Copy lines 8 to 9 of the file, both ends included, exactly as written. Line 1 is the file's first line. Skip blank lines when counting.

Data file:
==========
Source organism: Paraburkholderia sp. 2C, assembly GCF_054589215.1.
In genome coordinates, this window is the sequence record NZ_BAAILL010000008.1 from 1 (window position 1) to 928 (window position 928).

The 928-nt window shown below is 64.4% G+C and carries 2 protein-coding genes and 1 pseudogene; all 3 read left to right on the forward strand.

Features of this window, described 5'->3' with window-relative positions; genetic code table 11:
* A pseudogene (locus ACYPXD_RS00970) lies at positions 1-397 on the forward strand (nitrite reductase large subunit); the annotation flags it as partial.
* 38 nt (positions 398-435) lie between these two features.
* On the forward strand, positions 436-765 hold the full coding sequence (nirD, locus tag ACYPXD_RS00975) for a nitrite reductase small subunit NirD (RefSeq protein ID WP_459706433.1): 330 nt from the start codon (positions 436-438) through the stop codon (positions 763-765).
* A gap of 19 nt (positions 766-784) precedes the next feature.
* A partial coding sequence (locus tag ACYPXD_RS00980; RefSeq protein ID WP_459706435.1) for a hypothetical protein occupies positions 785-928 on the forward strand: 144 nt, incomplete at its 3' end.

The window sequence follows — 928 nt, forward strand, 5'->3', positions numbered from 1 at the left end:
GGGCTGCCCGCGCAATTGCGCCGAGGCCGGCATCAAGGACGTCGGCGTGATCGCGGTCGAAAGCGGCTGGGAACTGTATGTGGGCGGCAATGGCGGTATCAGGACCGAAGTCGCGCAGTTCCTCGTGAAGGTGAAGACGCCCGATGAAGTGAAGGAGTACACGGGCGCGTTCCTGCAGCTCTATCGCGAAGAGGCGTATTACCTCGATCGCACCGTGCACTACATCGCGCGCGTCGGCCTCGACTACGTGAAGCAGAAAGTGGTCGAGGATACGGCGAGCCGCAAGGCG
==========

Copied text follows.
* A gap of 19 nt (positions 766-784) precedes the next feature.
* A partial coding sequence (locus tag ACYPXD_RS00980; RefSeq protein ID WP_459706435.1) for a hypothetical protein occupies positions 785-928 on the forward strand: 144 nt, incomplete at its 3' end.